An Introduction to the study of the SDP discusses the genre and the title of the SDP, its complex textual history, its canonicity, its language and its compilation (:interpolations, interdependence of gâthâs and prose, form-critical classification, and redaction analysis). This is followed by chapters on the Catholic teaching on Scriptural Inspiration (pp. 197-248), on elements for a Contemporary Reflection on Scriptural Inspiration (pp. 249-306), on the Inspiration of the SDP as paradigm for scriptural inspiration of non-Biblical scriptures (pp. 307-359).

The aim of the SDP, Fuss concludes (p. 358) is missionary proclamation(...) and thus similarity with the kerygmatic genre of the Christian Gospels. In its narratives it concentrates on the constitutional core of Buddhist religion: on the inspirational experience of the Buddha and his proclamation of the Eternal Dharma. The Lotus Sûtra becomes the concise embodiment of the achievement of enlightenment: the transcendent dynamism of the Supreme Dharma (p. 358).

The morale of this contribution to an inter-religious dialogue, then, is: Only a mutual openness in the common listening to the one “Word” of salvation beyond theoretical conceptions will orientate both scriptural traditions in “Spirited Life” towards the blissful and liberating experience of an IN-SPIRED DIA-LOGUE” (p. 359).

Appendix 1 (pp. 361-419) provides a survey, a classification of the manuscripts etc. having to do with the textual history of the SDP. Appendix 2 lists selected “Christian parallels to the SDP”, and finally documents concerning “Dei Verbum” are given as Appendix 3 (pp. 435-454). An extensive Bibliography, completed March 1983, concludes this learned book (pp. 455-479).

When it comes to the “intricate problem” of a presumed dependence of any of these Budddhist-Christian parallels, Fuss (p. 421, n. 1) simply refers to the statement of T.W.Rhys Davids in Lectures on the Origin and Growth of Religion (= The Hibbert Lectures 1881), London 1906, p. 151f: “ I can find no evidence whatever of any actual and direct communication of any of these ideas from the East to the West. Where the Gospel narratives resemble the Buddhist ones, they seem to me to have been independently developed on the shores of the Mediterranean and in the valley of the Ganges;...The similarities of idea are evidence not of any borrowing from one side or the other, but of similar feelings engendered in men´s mind by similar experiences.”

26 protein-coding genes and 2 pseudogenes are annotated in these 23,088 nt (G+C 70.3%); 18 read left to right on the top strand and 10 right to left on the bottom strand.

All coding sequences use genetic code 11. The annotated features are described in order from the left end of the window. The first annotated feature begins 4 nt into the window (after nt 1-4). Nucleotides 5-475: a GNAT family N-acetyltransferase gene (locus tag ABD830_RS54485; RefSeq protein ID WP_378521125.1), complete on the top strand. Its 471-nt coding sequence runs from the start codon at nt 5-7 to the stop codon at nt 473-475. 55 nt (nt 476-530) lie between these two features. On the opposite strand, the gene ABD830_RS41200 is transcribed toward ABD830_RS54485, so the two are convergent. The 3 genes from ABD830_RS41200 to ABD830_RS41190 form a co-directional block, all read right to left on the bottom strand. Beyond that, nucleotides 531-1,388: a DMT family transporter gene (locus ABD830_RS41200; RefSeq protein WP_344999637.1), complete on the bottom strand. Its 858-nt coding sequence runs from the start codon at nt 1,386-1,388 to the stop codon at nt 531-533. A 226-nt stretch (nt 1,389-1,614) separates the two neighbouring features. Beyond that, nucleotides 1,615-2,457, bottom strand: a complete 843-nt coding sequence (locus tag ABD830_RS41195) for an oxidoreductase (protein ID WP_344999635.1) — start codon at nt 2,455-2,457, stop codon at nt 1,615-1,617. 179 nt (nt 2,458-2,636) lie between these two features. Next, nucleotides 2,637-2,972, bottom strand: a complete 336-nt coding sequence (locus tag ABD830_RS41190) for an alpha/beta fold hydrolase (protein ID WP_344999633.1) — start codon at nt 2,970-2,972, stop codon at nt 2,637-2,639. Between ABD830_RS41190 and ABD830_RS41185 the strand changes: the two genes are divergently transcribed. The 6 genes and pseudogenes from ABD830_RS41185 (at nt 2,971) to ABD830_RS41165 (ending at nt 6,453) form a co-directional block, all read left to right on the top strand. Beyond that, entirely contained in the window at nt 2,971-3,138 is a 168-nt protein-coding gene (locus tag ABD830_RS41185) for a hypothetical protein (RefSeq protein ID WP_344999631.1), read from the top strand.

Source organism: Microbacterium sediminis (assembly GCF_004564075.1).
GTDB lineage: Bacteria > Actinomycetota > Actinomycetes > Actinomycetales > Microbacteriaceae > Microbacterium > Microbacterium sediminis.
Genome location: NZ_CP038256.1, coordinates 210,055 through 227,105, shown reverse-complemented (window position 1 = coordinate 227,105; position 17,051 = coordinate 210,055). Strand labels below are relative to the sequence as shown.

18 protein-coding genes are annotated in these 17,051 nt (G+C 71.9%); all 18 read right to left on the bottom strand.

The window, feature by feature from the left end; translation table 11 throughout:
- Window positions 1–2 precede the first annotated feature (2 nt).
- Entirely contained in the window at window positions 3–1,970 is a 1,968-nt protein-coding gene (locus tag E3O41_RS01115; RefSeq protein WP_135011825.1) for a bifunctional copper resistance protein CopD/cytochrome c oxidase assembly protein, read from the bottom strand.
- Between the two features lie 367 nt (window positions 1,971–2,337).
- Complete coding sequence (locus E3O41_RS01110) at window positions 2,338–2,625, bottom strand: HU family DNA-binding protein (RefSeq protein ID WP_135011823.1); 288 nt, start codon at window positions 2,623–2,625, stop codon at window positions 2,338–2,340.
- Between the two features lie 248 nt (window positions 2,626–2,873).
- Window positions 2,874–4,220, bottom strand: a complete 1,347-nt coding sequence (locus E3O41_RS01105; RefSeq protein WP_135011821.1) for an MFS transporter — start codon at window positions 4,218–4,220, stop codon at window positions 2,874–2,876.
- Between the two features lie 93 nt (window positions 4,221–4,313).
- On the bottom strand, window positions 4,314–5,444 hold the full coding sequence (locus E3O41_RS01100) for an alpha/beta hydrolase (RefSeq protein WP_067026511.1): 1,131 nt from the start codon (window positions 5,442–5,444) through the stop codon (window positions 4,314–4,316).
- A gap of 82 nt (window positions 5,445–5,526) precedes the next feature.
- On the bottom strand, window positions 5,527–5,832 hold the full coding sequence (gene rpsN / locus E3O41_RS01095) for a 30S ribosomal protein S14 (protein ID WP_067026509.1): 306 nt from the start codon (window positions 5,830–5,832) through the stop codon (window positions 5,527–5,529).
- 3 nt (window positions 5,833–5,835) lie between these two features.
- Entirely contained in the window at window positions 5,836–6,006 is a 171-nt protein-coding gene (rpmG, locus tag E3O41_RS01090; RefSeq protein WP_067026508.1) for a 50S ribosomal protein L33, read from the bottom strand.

Fuss (ibid.)dismisses the “intricate problem” - thus at least indirectly admitting its being there - by a mere reference to the rich bibliography of Buddhist-Christian parallels listed in Norbert Klatt, Literarkritische Beiträge zum Problem Christlich-Buddhistischer Parallelen, Köln 1982. Klatt´s small book is, in fact, an important contribution to our field, Comparative Gospel Studies (CGS), if I may coin that phrase. Unfortunately, this little book has been generally ignored. I do not hope that I am transgressing the limits of discretion when, to suggest the reasons for this neglect, I quote Klatt himself (personal communication of 15 August 2001):

”Die Ignorierung meiner Arbeit beruht nach meiner Auffassung nicht auf wissenschaftlichen, sondern weltanschaulichen Aspekten. Man möchte nicht, dass ein indischer Einfluss im NT nachgewiesen wird. Vor dieser Situation steht jeder, der sich mit dieser Thematik befasst.”

Klatt, of course, is right, and so is Derrett (p. 15) when writing that the only person to deal conclusively with the matter must not only be fluent in Sanskrit, Greek, Hebrew etc., but he must also have a personality that will “charm and persuade the prejudiced and the indifferent”. “Unlike many gifted linguists we know, will he enter into original, and highly controversial work? Will he possess the stamina to sustain a great enterprise? To the first miracle a second miracle must be added.”